The transition region 143 connects the proximal portion 142 to the distal portion 144 and comprises a transition shoulder 156. The transition region 143 continuously changes in cross-sectional shape along its length in transitioning from the semicircular shape of the proximal portion 142 to the circular shape of the distal portion 144. As shown, the transition shoulder 156 is positioned on a side of the venous tip section 126 adjacent the arterial tip section 124, although certainly other configurations are possible with respect to positioning of the transition shoulder. In addition, configurations including multiple transition shoulders are contemplated herein.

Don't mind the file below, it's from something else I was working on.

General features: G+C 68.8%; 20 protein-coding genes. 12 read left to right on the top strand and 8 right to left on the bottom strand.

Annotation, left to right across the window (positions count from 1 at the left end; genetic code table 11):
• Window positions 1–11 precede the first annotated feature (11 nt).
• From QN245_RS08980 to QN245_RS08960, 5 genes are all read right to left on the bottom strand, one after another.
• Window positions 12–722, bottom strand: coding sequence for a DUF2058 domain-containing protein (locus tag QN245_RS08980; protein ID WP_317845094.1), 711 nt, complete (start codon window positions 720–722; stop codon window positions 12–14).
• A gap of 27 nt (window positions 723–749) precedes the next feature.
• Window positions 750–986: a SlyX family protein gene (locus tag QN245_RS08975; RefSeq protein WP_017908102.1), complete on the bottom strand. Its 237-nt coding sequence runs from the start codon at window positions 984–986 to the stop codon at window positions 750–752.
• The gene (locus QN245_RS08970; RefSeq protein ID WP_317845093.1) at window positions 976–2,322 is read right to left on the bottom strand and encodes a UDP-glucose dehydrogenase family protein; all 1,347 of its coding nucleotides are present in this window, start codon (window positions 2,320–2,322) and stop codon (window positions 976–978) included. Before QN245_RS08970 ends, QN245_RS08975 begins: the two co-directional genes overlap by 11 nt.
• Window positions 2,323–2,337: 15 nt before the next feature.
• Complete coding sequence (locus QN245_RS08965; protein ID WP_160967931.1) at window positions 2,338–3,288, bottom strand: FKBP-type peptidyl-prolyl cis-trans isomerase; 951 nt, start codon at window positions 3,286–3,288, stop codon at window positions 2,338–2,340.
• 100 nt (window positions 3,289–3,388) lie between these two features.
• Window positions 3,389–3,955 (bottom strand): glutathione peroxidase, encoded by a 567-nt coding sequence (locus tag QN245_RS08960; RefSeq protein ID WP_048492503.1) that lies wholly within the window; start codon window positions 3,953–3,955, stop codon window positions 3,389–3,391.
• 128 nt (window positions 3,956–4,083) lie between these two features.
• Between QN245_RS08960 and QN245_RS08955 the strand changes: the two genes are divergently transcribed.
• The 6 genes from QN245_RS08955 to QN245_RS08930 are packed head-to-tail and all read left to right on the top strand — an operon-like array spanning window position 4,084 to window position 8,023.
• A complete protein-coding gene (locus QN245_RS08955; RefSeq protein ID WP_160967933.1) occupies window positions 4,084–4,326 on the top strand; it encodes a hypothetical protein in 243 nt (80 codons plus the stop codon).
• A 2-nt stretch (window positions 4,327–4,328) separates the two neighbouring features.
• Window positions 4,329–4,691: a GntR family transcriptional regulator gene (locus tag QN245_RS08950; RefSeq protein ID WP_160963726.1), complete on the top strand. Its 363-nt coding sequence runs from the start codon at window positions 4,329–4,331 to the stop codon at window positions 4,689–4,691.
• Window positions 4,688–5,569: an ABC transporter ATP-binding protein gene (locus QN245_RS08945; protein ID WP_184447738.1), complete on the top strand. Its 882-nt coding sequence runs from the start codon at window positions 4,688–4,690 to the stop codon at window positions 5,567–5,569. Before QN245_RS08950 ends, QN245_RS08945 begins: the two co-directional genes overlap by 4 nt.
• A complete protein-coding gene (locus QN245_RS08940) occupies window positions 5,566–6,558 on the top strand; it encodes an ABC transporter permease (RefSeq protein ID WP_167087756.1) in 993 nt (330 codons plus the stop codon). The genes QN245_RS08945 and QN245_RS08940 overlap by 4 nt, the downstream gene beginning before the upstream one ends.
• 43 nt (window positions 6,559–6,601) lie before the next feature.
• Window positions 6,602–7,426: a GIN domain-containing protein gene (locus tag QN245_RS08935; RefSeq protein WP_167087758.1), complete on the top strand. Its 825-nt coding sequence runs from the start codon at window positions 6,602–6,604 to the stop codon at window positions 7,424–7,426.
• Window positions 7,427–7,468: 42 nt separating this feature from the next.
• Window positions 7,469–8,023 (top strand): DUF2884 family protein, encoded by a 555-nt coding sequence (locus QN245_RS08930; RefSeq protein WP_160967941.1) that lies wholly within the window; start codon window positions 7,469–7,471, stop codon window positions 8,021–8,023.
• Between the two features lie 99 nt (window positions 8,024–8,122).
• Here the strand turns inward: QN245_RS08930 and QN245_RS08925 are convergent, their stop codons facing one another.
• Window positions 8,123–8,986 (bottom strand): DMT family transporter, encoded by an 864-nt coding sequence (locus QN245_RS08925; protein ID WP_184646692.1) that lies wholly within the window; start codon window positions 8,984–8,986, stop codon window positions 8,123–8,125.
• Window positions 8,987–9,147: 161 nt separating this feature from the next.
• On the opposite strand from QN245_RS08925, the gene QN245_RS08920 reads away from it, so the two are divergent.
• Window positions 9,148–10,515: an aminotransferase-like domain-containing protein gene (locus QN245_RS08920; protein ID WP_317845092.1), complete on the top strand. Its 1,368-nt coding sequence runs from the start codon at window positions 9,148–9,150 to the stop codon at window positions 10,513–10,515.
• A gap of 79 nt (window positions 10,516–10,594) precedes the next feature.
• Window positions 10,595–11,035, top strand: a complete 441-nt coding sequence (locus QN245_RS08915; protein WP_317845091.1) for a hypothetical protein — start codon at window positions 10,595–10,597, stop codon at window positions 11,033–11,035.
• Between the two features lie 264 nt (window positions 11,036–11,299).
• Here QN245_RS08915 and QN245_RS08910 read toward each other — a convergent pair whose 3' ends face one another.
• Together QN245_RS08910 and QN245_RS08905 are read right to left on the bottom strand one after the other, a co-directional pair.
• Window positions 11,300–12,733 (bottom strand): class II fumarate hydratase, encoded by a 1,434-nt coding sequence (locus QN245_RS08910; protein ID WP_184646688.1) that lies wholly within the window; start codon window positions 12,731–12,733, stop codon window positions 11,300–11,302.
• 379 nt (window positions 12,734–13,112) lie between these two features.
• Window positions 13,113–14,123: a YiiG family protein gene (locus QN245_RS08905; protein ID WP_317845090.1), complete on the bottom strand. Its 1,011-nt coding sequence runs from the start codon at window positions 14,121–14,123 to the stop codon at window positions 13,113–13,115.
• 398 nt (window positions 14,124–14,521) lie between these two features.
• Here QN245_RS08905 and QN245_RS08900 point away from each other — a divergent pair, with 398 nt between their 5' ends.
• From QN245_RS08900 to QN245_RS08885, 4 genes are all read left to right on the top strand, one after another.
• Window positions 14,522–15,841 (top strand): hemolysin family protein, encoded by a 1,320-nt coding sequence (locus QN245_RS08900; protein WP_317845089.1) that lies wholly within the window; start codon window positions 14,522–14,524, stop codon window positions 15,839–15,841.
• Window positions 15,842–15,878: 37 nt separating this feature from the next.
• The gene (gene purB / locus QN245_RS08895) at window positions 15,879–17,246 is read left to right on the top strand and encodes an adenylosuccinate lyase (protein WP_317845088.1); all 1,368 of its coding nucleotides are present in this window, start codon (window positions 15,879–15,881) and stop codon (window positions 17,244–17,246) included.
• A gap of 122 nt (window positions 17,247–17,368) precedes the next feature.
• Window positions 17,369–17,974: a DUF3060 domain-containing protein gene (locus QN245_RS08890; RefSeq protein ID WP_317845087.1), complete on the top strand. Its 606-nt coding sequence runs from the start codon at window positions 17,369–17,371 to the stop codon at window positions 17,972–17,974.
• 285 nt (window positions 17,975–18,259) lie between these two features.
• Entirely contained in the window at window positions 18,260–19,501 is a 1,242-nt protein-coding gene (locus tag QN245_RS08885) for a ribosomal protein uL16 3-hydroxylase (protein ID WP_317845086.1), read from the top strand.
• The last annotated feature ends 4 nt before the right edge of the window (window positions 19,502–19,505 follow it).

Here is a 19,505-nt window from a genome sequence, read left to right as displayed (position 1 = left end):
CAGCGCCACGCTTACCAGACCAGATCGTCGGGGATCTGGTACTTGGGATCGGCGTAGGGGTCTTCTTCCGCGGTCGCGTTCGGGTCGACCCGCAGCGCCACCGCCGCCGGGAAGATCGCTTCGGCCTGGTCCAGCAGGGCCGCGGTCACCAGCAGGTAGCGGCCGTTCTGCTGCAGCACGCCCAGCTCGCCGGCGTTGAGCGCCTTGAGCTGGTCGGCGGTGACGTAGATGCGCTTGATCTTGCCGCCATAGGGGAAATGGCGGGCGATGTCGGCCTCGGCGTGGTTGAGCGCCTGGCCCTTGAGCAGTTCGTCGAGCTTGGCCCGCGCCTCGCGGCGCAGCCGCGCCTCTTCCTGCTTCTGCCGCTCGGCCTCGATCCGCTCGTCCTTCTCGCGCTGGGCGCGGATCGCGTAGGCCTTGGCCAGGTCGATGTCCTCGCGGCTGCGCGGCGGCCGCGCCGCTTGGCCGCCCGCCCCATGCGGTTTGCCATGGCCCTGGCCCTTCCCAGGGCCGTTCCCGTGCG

The shape of the venous lumen 122 transitions from a D-shape in the proximal portion 142 to a circular shape in the distal portion 144, although the actual cross-sectional area of each shape can be manipulated to accommodate the particular application (i.e., the cross-sectional area of the distal portion with respect to the proximal portion can increase, decrease or remain substantially equivalent). In one embodiment, the cross-sectional area for the venous lumen 122 in the distal portion 144 of the venous tip section 126 is standardized to permit all sizes of the catheter to be tunneled subcutaneously during implantation using a single size of tunneling trocar. Thus, the cross-sectional area of the lumen 122 in the proximal portion 142 of the venous tip section 126 (as well as the cross-sectional area of the proximal portion 142 itself) would vary depending on the size of the catheter. One possibility, therefore, would include an increase in cross-sectional area of the venous lumen 122 from the proximal portion 142 to the distal portion 144 of the venous tip section 126. This could have advantages in that the discharge velocity of fluid flowing out of the end 146 would be reduced, translating into less trauma to the vessel and minimized effects related to shear stress. Of course, it should be apparent to one of skill in the art that various combinations of cross-sectional shapes and sizes for the venous lumen 122 are possible along the length thereof, each of which could enjoy certain advantages and benefits.